HJ-ED-DHJ

Dec. 4 , 2006

Former Dassel man specializes in treating crush injuries

By Roz Kohls
Staff Writer

Chris Piepenburg, a Dassel native, became a firefighter, technical rescue specialist, and instructor in Denver.

Piepenburg is a 1991 graduate of Dassel Cokato High School and the son of Nancy and Mike Piepenburg of Dassel. He also is a third-generation firefighter.

“All his life, all he wanted to do when he grew up, was be a fireman and paramedic. He has accomplished his dream and more,” his mother said.

Not only does Piepenburg work as a firefighter/paramedic with South Metro Fire Rescue, a suburban fire department on the south side of Denver, but he also is a specialist in trench, structural collapse and confined space rescue. He is a medical specialist on the Colorado urban search and rescue task force, which is a FEMA sponsored organization, specially trained to respond to large incidents and disasters, such as hurricanes and earthquakes.

Piepenburg recently had an article published in the September 2006 “Fire Engineer” magazine. The article is called “Prehospital Management of Crush Injuries.” Crush injuries have different criteria than other injuries. A crush victim can die after rescue, even though he is conscious and his vital signs are within normal limits, Piepenburg said.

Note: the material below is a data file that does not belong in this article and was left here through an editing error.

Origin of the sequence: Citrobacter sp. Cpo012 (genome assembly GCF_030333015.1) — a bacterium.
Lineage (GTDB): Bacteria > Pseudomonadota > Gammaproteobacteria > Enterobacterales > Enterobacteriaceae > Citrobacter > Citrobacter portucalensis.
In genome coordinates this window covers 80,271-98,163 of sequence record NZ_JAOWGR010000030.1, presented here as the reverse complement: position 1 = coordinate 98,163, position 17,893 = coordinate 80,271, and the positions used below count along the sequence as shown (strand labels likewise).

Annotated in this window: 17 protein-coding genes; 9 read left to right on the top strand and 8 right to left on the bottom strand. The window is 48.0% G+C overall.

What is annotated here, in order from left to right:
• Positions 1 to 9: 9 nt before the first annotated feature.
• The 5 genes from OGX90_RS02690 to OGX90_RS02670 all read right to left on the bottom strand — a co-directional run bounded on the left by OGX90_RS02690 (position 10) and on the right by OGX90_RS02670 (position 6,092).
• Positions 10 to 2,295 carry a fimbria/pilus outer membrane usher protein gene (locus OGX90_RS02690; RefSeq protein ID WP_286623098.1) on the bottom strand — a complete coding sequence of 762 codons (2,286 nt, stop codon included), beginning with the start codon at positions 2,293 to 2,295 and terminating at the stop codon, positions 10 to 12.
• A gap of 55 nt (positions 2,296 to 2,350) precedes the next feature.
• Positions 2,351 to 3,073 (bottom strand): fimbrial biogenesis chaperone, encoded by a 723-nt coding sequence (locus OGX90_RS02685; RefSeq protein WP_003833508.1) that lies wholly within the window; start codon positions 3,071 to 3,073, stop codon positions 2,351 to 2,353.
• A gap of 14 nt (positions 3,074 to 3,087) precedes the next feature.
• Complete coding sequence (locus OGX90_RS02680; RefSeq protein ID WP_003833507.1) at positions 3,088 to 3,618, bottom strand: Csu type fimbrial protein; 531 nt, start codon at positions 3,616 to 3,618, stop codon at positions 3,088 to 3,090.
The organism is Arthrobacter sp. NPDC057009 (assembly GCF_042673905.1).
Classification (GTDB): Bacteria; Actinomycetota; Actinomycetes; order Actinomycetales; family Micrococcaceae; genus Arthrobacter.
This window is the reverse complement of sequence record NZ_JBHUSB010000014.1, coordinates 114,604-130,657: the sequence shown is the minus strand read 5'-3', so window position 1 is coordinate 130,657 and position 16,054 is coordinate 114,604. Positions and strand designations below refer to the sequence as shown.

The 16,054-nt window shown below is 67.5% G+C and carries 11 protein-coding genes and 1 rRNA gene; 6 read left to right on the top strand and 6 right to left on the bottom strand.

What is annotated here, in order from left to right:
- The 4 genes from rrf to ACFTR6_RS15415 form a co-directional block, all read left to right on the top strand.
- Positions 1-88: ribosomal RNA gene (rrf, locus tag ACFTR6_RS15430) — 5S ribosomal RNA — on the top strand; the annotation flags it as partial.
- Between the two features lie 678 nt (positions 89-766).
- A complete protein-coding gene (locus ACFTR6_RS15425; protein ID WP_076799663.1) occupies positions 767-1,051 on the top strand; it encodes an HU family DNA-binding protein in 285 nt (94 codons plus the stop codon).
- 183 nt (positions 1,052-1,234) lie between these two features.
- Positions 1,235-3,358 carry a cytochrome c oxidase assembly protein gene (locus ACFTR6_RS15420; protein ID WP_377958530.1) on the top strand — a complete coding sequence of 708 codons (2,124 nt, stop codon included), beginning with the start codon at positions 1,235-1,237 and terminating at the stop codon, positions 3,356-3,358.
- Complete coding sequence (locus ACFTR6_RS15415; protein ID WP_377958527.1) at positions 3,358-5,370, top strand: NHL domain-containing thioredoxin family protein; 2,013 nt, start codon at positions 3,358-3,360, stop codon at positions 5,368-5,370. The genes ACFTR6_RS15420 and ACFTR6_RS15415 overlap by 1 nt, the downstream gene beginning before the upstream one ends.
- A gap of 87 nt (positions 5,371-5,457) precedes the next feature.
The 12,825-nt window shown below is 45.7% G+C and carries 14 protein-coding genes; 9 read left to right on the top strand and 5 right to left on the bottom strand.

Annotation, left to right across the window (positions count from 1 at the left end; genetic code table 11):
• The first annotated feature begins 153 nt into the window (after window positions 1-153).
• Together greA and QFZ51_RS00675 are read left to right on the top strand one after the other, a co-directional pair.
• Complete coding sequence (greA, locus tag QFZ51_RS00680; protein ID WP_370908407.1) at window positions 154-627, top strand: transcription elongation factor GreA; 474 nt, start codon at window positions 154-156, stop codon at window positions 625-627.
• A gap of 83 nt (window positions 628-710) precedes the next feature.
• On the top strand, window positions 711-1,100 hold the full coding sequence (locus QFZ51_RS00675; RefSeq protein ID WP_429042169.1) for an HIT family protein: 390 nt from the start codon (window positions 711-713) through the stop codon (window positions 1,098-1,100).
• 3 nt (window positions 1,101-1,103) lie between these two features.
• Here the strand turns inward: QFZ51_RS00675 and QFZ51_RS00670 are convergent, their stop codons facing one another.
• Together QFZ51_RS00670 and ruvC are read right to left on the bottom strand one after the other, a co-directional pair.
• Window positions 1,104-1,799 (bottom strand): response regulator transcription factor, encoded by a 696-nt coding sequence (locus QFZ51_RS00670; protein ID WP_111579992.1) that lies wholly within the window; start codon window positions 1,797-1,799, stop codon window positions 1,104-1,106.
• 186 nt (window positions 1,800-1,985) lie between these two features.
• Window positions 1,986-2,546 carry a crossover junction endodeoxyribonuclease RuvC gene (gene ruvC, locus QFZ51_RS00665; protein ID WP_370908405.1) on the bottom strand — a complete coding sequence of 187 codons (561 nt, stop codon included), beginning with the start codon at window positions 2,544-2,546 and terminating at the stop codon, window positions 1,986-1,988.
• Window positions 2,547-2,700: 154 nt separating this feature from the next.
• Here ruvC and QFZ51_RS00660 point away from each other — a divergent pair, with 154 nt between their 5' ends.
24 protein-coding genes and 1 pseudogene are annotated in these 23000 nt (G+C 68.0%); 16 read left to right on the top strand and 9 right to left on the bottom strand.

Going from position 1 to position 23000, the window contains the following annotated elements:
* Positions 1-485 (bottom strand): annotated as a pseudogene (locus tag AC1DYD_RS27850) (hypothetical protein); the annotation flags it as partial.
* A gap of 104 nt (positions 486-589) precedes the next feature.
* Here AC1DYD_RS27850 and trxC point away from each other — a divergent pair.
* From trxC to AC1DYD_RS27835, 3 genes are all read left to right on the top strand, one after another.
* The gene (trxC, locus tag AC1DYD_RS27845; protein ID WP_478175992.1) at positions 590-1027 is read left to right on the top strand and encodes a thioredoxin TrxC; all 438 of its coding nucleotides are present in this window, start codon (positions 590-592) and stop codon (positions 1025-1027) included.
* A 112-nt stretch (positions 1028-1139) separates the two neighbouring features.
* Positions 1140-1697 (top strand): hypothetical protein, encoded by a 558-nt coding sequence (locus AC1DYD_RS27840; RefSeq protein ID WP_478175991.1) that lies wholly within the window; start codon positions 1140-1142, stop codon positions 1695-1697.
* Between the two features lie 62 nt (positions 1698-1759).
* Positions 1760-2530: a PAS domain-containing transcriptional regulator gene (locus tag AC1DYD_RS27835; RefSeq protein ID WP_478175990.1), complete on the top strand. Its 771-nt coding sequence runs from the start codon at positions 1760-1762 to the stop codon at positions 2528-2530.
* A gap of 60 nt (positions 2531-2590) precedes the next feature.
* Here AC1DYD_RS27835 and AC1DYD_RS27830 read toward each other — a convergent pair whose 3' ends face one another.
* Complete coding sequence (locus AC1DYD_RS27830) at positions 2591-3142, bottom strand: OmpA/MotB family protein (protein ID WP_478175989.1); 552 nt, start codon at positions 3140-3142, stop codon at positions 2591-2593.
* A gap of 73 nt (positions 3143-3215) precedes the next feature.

Piepenburg defines a crush injury as a part of the body that is subjected to a high degree of force or pressure, usually after being squeezed between two heavy or immobile objects.

“The damaged muscle tissue produces and releases many toxins that can have detrimental effects on the body,” Piepenburg said in the article.

Also, the crushing force acts as a dam to prevent the toxins from being released into the body. Once the victim is rescued, though, the toxins flood into the victim’s body all at once, causing a multitude of problems, he added.

Piepenburg then outlines how paramedics can recognize right away whether it is a crush injury and how the victim will be treated at the scene. He told how a street sweeper in Los Angeles was rescued from a collapsed parking garage, crushing his legs, after an earthquake in 1994. Paramedics aggressively treated him for crush injuries at the scene. Not only did the street sweeper live, but later, also walked with assistance.

In addition to teaching other paramedics how to assess and treat crush injuries, his specialty, Piepenburg goes out on eight to 10 calls per day with the South Metro Fire Rescue, he said.

After Piepenburg graduated from DC, he spent three years in the Air Force, stationed in Hawaii.

When he left the Air Force, he moved to Colorado to get a degree in fire science.

From 1995 to 1997, he was a reserve firefighter with a small department on the north side of Denver. He worked as a full-time firefighter for Union Colony Fire Rescue in Greeley, Colo. from 1997 to 2001. Piepenburg attended paramedic school in 1998.

He started work with South Metro Fire Rescue in August of 2001, and is assigned to a medic company in the Denver Tech Center.


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